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Quincy's Woman

Average Rating 4
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  • Posted June 23, 2011

    Great Read

    Lucille "Lucy" McKenna only wanted to stay in Boston to keep living the life to which she had become accustomed, and of course attend the society functions that all proper young ladies of a certain age attend as part of their season. She would flirt and dance her way through until she found a suitable match for a husband, but a trip out of town soured those ideas. Lucy's father decides to take on a new life direction that will involve bringing his only child with him. It was never supposed to be a permanent situation or at least that's what Lucy thought.

    Ambrose Quince wasn't exactly looking for a wife, but there she was having just arrived in town. Love at first sight wasn't expected either, but there it was all the same. When Lucy refuses his advances, it only fuels his need to have her. She is a challenge in so many ways, but he sees right through the exterior to the woman and ranch wife beneath. Now Ambrose just needs to convince her that there is something more to him aside from his gruff exterior.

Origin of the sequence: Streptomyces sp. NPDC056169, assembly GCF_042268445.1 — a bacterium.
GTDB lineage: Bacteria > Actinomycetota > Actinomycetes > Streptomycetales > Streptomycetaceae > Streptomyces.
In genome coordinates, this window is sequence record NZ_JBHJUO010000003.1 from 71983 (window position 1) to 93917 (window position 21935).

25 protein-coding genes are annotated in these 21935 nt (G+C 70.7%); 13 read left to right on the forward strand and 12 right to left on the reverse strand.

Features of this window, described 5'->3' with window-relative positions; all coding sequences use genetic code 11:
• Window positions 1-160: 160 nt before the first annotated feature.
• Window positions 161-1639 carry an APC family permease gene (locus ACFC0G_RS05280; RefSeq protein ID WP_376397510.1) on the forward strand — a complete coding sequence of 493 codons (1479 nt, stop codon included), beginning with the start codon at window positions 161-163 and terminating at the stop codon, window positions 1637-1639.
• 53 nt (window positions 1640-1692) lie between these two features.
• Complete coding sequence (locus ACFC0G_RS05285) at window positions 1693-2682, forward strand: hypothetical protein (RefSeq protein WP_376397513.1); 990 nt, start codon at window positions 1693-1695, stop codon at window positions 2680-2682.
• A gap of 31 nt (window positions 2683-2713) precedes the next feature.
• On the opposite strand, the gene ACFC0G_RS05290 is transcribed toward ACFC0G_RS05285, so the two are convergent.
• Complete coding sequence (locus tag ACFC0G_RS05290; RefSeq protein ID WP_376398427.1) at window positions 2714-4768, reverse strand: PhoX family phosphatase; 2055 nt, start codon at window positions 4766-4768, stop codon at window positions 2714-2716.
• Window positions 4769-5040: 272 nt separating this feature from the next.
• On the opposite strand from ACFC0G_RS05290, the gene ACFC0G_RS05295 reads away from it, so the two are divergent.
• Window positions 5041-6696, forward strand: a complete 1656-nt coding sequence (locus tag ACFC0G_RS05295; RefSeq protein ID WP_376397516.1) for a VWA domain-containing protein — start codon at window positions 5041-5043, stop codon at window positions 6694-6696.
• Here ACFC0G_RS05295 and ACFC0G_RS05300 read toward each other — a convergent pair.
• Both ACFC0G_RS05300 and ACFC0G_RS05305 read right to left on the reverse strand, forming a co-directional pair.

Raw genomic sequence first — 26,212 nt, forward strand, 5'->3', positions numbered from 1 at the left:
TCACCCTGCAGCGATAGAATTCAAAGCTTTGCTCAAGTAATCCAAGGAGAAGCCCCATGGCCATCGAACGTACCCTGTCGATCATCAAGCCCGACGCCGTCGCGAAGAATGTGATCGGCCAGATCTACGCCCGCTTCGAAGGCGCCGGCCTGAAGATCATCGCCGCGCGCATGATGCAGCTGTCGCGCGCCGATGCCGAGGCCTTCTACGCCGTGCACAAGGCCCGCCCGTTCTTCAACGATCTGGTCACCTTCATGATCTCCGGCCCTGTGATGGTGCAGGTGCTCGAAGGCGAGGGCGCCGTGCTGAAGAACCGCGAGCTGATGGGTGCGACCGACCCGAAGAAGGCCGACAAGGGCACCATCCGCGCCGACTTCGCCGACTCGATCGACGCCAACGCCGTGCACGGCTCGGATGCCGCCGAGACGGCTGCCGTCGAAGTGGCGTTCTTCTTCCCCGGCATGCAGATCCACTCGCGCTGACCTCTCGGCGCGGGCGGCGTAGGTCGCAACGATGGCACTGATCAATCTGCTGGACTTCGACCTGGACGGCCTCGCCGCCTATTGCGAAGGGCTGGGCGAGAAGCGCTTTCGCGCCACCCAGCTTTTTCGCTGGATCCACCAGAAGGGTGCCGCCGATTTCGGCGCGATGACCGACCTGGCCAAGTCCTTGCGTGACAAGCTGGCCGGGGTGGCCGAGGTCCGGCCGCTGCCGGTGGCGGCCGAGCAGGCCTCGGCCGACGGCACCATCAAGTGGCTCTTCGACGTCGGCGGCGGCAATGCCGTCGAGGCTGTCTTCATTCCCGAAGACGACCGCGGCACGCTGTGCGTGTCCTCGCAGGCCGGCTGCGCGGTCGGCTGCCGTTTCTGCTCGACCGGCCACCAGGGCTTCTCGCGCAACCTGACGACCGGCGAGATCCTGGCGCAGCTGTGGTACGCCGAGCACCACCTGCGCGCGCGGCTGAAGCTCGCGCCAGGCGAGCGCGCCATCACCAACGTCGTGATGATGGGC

The story reads like a young woman's journal as she experiences working and living a Texas life back in the 1800's. Lucy has quite an awakening as she travels from the sophistication of Boston society to the rugged and simplistic living of Texas. It is a somewhat painful transition that Lucy endures and reading it from her perspective creates an automatic connection with the reader. Along her journey, she learns what it is like to truly be free from societal bonds and live a more meaningful life. Lucy is a very naive character and most times others take her ignorance and treat her like a child, which only serves to make her more determined. They believe her to be petulant and spoiled and at times she is, but not to an extreme and they most certainly didn't expect her gumption.

    The interactions of men and women and the place a woman has in the home during this time period is very well portrayed in this story. The dialogue and character dynamics were also quite engaging. The pacing, however, was a bit choppy as it seemed to focus on certain scenes and then fast forward without warning through others. The intimacy between Lucy and Ambrose was very erotic yet sensually done in a way that transmits the emotions clearly. I very much enjoyed the well-roundedness of the story and the transformation of Lucy from girl to woman.

    Being a fan of Ms. Sivad's work, I would absolutely recommend this story to fans of historical western romance. And if you haven't tried this author before, this story is an excellent place to start.

    Originally posted at Whipped Cream Reviews

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  • Anonymous

    Posted March 5, 2013

    No text was provided for this review.

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